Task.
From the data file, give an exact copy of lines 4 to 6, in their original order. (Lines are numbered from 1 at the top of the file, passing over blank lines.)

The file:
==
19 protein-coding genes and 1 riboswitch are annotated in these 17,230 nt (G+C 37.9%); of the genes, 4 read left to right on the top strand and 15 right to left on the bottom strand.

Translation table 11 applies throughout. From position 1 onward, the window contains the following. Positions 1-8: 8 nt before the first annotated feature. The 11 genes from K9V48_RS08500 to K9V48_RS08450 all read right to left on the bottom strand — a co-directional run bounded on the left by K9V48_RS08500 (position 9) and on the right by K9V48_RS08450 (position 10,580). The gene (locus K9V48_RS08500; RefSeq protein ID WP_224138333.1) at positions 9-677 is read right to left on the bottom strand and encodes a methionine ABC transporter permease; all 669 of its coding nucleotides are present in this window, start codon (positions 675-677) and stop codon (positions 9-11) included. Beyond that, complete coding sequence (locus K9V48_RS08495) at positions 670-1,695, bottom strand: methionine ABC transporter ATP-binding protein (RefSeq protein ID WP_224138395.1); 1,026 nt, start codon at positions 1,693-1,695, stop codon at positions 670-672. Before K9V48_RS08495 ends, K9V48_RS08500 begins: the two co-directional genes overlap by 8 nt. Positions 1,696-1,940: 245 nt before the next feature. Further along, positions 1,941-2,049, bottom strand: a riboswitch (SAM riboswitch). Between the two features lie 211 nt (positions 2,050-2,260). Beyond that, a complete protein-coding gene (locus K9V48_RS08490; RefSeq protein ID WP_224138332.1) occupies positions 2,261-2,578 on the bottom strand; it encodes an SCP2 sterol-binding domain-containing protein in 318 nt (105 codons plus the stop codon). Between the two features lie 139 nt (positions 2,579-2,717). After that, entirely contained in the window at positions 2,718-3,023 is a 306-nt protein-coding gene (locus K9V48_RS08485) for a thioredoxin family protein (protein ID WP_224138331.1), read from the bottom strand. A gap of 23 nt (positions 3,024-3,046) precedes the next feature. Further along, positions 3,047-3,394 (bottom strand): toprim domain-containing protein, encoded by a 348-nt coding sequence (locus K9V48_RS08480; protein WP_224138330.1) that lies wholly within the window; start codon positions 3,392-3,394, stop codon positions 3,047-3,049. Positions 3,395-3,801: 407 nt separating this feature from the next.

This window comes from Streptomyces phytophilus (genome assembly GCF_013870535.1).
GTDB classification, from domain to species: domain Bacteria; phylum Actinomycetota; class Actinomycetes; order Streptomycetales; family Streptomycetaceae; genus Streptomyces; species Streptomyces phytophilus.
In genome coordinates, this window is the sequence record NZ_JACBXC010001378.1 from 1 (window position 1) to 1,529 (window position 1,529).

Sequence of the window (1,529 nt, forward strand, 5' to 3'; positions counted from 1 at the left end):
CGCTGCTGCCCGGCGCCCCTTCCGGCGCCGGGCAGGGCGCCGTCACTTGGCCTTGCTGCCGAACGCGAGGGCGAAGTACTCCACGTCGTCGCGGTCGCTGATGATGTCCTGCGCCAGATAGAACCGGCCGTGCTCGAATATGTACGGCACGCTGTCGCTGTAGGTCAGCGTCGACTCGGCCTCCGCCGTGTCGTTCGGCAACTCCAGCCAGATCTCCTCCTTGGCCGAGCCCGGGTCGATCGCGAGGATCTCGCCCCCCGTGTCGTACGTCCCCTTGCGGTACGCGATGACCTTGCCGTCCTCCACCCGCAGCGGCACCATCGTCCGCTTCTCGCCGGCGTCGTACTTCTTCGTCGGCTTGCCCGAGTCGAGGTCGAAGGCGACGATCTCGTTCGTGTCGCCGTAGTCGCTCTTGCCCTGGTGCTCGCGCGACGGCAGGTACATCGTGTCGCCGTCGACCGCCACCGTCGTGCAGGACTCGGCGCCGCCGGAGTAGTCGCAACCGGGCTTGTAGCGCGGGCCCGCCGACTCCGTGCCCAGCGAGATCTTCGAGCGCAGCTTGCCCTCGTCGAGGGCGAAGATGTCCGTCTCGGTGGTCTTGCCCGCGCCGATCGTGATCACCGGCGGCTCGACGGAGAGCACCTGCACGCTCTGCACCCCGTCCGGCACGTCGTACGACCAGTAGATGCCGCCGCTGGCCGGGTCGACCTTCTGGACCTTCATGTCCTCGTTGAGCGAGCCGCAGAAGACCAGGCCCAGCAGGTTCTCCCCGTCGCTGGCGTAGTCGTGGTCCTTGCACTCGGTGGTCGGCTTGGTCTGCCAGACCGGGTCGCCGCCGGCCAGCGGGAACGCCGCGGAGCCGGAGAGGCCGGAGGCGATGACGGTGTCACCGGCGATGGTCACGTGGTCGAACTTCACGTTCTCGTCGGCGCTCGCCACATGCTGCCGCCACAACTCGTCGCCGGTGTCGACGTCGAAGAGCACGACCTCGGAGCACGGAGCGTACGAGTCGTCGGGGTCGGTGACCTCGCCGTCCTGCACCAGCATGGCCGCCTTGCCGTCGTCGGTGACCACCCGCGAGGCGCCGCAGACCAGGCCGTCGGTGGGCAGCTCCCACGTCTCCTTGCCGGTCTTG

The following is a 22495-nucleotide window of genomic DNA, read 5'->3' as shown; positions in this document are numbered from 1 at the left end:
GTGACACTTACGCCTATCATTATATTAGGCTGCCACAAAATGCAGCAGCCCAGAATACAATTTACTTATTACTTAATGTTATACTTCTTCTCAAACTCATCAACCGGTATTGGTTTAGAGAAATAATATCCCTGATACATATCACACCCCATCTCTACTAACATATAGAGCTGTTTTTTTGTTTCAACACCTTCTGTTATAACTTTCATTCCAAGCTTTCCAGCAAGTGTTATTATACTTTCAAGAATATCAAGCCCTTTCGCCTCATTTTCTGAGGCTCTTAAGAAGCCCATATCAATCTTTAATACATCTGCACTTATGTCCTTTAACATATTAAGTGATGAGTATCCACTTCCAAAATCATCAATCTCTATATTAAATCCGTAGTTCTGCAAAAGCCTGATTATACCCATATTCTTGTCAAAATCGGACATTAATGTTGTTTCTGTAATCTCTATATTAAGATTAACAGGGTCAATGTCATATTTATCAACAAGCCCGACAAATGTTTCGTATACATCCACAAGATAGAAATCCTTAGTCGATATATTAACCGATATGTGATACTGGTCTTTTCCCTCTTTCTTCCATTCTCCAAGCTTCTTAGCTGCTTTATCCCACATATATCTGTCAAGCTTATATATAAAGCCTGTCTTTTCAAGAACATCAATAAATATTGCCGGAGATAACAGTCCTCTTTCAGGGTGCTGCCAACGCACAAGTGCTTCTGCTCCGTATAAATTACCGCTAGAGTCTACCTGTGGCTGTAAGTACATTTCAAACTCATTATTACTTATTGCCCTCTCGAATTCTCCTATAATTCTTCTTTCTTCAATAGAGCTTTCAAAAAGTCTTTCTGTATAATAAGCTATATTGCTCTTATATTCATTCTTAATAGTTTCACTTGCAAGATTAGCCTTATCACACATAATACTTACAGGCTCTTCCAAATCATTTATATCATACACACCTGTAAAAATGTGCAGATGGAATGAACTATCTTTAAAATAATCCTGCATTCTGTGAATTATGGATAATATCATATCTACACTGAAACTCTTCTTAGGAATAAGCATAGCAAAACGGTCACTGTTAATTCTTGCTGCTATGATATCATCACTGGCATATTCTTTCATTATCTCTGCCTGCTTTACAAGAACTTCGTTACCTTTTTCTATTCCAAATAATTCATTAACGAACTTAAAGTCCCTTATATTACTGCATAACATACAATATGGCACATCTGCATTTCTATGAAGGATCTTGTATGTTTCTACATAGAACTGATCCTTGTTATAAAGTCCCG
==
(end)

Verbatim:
GTDB classification, from domain to species: domain Bacteria; phylum Actinomycetota; class Actinomycetes; order Streptomycetales; family Streptomycetaceae; genus Streptomyces; species Streptomyces phytophilus.
In genome coordinates, this window is the sequence record NZ_JACBXC010001378.1 from 1 (window position 1) to 1,529 (window position 1,529).

Sequence of the window (1,529 nt, forward strand, 5' to 3'; positions counted from 1 at the left end):